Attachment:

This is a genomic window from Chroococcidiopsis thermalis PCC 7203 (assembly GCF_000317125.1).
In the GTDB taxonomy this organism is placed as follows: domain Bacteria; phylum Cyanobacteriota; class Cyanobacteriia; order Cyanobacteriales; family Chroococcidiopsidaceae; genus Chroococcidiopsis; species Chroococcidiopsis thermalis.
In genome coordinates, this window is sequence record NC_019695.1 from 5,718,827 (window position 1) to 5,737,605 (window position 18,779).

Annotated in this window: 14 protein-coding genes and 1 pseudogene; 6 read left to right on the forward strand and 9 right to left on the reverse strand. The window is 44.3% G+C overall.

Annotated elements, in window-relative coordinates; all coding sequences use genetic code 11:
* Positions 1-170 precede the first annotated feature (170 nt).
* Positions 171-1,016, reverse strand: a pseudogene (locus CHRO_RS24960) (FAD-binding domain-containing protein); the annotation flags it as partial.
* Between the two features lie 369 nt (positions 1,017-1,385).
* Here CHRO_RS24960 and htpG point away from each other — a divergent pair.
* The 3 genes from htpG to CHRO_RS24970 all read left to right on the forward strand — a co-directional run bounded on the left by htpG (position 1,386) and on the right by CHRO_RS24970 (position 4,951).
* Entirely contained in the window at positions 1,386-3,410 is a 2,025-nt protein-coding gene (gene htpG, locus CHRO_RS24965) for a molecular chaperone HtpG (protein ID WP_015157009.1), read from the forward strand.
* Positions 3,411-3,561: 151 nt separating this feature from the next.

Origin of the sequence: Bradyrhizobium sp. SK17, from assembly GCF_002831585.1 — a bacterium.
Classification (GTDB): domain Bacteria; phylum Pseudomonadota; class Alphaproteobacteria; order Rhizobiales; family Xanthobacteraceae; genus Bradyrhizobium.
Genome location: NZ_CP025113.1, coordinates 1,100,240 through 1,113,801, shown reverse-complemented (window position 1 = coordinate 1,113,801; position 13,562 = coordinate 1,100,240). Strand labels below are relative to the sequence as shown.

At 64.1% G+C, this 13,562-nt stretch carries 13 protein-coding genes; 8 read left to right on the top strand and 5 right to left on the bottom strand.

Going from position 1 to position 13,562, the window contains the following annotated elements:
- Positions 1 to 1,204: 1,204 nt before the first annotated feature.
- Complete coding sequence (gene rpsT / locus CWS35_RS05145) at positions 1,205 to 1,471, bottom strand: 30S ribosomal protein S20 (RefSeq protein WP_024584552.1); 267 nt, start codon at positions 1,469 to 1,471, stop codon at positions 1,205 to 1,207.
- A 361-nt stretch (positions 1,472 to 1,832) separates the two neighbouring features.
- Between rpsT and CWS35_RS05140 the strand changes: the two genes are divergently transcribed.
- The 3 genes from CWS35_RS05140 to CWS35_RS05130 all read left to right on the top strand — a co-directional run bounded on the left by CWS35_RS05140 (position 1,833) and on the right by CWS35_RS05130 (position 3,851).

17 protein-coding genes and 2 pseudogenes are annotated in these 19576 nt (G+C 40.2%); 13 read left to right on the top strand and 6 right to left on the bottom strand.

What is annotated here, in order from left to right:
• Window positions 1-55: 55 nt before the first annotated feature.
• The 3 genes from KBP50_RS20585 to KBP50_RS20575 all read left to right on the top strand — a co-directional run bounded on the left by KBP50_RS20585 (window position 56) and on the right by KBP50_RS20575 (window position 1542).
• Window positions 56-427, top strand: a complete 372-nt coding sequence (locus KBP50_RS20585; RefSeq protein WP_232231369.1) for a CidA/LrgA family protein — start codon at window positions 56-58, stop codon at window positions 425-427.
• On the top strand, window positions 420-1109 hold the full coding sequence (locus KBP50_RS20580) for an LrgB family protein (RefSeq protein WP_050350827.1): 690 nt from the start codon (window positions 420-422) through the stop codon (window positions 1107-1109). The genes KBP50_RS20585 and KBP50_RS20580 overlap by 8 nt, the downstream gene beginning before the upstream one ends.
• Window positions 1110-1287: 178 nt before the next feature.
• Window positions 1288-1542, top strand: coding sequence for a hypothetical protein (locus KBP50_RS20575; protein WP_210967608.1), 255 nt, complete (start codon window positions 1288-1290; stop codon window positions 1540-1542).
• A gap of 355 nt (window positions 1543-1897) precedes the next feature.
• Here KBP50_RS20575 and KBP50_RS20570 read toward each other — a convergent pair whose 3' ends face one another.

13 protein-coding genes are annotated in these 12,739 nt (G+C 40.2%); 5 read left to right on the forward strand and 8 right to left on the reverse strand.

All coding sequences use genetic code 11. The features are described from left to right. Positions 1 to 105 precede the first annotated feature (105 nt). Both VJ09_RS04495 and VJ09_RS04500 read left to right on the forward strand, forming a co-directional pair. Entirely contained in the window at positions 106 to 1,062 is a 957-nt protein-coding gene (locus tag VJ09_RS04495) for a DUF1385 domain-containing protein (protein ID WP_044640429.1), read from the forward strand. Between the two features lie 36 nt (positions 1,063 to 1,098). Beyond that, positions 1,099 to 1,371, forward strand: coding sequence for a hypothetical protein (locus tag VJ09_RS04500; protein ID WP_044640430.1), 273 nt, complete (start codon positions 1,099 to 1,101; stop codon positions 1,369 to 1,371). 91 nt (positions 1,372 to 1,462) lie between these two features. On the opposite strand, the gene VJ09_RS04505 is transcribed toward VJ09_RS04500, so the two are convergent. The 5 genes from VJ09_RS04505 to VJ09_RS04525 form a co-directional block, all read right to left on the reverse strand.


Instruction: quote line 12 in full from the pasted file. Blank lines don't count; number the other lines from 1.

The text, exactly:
* Positions 3,411-3,561: 151 nt separating this feature from the next.